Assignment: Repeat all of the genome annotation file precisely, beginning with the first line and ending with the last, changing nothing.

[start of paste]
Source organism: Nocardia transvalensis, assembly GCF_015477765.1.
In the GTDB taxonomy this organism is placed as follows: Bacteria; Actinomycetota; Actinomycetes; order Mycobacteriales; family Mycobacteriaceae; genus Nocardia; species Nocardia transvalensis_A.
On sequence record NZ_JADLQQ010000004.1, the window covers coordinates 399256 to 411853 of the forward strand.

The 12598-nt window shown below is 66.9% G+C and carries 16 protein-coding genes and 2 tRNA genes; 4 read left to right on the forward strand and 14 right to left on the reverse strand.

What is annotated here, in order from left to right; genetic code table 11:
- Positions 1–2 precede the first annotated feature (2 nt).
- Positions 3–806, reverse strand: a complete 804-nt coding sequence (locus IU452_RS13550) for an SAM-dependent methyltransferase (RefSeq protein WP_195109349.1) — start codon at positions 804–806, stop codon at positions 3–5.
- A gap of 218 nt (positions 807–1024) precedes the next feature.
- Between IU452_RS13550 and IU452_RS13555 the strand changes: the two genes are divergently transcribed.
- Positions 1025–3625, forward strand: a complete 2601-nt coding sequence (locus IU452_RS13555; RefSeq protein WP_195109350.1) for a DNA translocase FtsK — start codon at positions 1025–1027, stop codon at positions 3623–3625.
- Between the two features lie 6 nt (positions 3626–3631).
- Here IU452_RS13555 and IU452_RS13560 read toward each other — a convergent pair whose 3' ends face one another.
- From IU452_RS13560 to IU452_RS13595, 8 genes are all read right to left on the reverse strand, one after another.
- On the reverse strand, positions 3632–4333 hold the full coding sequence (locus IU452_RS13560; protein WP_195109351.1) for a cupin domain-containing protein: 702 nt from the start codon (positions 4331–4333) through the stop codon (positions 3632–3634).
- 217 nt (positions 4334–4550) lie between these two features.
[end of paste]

Source organism: Nocardia transvalensis, assembly GCF_015477765.1.
In the GTDB taxonomy this organism is placed as follows: Bacteria; Actinomycetota; Actinomycetes; order Mycobacteriales; family Mycobacteriaceae; genus Nocardia; species Nocardia transvalensis_A.
On sequence record NZ_JADLQQ010000004.1, the window covers coordinates 399256 to 411853 of the forward strand.

The 12598-nt window shown below is 66.9% G+C and carries 16 protein-coding genes and 2 tRNA genes; 4 read left to right on the forward strand and 14 right to left on the reverse strand.

What is annotated here, in order from left to right; genetic code table 11:
- Positions 1–2 precede the first annotated feature (2 nt).
- Positions 3–806, reverse strand: a complete 804-nt coding sequence (locus IU452_RS13550) for an SAM-dependent methyltransferase (RefSeq protein WP_195109349.1) — start codon at positions 804–806, stop codon at positions 3–5.
- A gap of 218 nt (positions 807–1024) precedes the next feature.
- Between IU452_RS13550 and IU452_RS13555 the strand changes: the two genes are divergently transcribed.
- Positions 1025–3625, forward strand: a complete 2601-nt coding sequence (locus IU452_RS13555; RefSeq protein WP_195109350.1) for a DNA translocase FtsK — start codon at positions 1025–1027, stop codon at positions 3623–3625.
- Between the two features lie 6 nt (positions 3626–3631).
- Here IU452_RS13555 and IU452_RS13560 read toward each other — a convergent pair whose 3' ends face one another.
- From IU452_RS13560 to IU452_RS13595, 8 genes are all read right to left on the reverse strand, one after another.
- On the reverse strand, positions 3632–4333 hold the full coding sequence (locus IU452_RS13560; protein WP_195109351.1) for a cupin domain-containing protein: 702 nt from the start codon (positions 4331–4333) through the stop codon (positions 3632–3634).
- 217 nt (positions 4334–4550) lie between these two features.